At the end of a “Create the Vote” candidate forum Monday with Jay Gonzalez—the Needham Democrat running against Republican incumbent Charlie Baker for governor of Massachusetts— Melissa Nussbaum Freeman of Red Sage Stories Playback Theatre & Art for Social Change said she’d not heard Gonzalez mention anything about paying artists.
“I barely make a living. I took my social security early. I get food stamps. I live in an apartment with three people in Dorchester,” she said.
“We all scramble as artists doing public engagement in the city for $2,000 [grants],” Nussbaum Freeman said. “I don’t think anybody in government or who writes or reads the grants gets that little. … And we distribute that [money]. We don’t keep that money to ourselves.”
Gonzalez said most early education providers in the state made $25,000 per year and that 40 percent of them receive state assistance.
“I’m running for governor to help artists and everyone else, all the little guys that are being left behind,” Gonzalez said. “As governor you are going to be my top priority—all the artists, all the people that are being left behind.”
About 50 people attended Monday morning’s forum at Harvard University’s American Repertory Theater in Cambridge, which was organized by the statewide arts advocacy group MassCreative.
Matt Wilson, executive director of MassCreative, who moderated the event, said Monday that the group had invited Gov. Baker to take part in his own solo “Create the Vote” forum, but the governor hadn’t yet responded.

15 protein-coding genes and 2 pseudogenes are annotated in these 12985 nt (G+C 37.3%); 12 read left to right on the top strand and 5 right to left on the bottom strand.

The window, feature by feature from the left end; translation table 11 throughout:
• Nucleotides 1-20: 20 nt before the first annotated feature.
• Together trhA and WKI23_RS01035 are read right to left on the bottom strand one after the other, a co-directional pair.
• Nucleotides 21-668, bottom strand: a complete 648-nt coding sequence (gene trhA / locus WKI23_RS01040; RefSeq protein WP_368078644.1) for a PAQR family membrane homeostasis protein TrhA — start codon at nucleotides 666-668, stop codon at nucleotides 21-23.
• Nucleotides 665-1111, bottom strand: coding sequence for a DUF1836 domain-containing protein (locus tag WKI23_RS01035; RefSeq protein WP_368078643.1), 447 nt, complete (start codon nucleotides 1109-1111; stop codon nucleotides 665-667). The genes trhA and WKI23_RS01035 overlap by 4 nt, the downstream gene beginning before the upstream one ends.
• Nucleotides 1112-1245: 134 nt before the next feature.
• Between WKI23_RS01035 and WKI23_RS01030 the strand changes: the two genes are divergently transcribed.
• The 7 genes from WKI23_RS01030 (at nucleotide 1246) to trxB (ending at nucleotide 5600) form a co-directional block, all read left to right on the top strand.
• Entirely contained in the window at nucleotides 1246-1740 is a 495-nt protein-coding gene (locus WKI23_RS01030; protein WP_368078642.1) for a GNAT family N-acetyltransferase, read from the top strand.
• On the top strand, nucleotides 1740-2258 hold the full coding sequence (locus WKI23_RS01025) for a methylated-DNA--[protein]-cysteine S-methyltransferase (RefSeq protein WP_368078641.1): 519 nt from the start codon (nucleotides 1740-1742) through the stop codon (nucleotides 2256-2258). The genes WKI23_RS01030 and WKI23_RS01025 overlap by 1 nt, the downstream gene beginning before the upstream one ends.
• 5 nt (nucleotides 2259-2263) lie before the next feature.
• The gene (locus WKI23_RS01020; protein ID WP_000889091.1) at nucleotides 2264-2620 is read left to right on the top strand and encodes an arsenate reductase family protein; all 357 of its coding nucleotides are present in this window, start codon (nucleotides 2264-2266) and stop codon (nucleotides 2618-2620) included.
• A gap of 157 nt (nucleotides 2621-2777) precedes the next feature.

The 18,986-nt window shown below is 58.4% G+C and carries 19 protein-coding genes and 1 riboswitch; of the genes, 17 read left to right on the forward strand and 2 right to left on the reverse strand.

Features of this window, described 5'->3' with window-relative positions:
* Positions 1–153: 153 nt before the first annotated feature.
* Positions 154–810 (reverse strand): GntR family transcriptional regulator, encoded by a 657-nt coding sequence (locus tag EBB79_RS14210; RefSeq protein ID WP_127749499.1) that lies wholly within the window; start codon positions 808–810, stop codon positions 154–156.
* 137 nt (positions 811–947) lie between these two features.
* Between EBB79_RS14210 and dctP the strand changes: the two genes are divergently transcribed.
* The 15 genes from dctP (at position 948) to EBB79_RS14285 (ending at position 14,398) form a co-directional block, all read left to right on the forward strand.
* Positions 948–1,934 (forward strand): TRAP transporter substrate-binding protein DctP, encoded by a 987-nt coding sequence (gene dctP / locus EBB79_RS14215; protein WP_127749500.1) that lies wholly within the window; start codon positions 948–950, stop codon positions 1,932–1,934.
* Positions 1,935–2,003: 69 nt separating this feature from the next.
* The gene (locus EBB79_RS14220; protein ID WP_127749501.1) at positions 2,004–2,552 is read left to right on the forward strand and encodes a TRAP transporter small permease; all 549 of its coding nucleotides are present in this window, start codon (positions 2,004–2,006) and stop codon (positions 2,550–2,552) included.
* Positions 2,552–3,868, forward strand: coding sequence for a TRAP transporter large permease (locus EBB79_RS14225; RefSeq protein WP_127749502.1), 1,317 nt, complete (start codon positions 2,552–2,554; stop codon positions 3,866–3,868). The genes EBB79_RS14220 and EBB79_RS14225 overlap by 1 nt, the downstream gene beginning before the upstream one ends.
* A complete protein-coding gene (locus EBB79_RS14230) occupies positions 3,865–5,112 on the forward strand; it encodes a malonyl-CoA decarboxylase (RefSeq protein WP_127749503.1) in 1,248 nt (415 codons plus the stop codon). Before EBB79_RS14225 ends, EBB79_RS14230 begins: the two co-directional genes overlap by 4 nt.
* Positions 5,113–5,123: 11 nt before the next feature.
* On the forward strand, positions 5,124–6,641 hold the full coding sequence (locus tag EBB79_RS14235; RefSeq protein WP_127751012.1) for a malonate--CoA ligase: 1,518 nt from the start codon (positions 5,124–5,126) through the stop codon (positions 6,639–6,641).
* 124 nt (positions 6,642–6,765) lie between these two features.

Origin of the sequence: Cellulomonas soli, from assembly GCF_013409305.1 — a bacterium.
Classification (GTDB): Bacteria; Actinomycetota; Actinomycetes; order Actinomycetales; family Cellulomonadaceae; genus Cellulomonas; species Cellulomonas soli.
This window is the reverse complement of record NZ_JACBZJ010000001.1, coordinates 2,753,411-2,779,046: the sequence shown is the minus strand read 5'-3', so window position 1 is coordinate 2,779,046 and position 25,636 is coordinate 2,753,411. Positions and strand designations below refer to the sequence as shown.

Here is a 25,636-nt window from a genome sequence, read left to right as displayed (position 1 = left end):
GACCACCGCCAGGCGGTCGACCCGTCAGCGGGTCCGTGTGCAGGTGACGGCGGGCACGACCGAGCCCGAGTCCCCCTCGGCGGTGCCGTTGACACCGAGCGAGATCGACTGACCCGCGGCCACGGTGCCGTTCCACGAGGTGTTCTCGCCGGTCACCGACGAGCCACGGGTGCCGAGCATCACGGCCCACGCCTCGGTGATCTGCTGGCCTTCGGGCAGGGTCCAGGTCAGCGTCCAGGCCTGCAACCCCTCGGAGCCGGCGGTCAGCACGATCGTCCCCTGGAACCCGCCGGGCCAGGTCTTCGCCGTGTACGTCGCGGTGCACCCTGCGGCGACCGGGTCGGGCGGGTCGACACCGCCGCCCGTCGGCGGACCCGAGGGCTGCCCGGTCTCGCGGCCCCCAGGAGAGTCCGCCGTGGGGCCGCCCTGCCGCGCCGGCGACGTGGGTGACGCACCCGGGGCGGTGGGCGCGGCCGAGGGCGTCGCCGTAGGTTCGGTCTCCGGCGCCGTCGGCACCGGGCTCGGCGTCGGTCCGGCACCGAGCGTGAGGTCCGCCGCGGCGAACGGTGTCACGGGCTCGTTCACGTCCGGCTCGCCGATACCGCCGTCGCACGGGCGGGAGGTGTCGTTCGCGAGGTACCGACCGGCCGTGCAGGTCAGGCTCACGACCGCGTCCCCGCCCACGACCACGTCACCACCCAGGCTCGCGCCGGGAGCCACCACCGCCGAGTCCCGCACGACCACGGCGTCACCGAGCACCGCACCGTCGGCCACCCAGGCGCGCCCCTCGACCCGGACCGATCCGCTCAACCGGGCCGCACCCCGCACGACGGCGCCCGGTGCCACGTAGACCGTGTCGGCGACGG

“I don’t have a creative bone in my body,” said Gonzalez, who was Secretary of Administration and Finance of Massachusetts under Gov. Deval Patrick, then worked as president and CEO of CeltiCare Health and New Hampshire Healthy Families. He reminisced about his father playing songs from his native Spain as Gonzalez was growing up in Cleveland, a brother studying at Berklee College of Music and playing at Passim, a daughter excited by graphic design in high school, a grandmother-in-law who enjoys an arts program for seniors.
“The arts connect us, Gonzalez said. “They’re a vehicle for a having a shared experience, kind of like sports.”
Gonzalez said he supports increased education funding and early childhood education—including more funding for arts education.
“I understand the governor has repeatedly tried to cut funding for the Mass Cultural Council,” Gonzalez said. “I will not make it worse and I will try to make it better. I will add more to that.” He said he supports increasing the state’s cultural facilities improvement fund. He said, if elected governor, he would ask the state Executive Office of Health and Human Services to look at how it could incorporate the arts into their programming.
Gonzalez said he would appoint a high level person “whose sole responsibility” would be to focus on the state’s creative economy. (The state had a Creative Industries director under Gov. Patrick, but that position seems to have been left open under Baker.)
Gonzalez spoke of his proposal to raise taxes on wealthy individuals and institutions to fund education and transportation programs—including a new 1.6 percent tax on the endowments of universities with more than $1 billion in their endowments. Harvard and Boston University would be among those affected by his proposal. Gonzalez said the new taxes would not reduce what these universities are able to do because the endowments have seen 4.8 to more than 8 percent growth per year.
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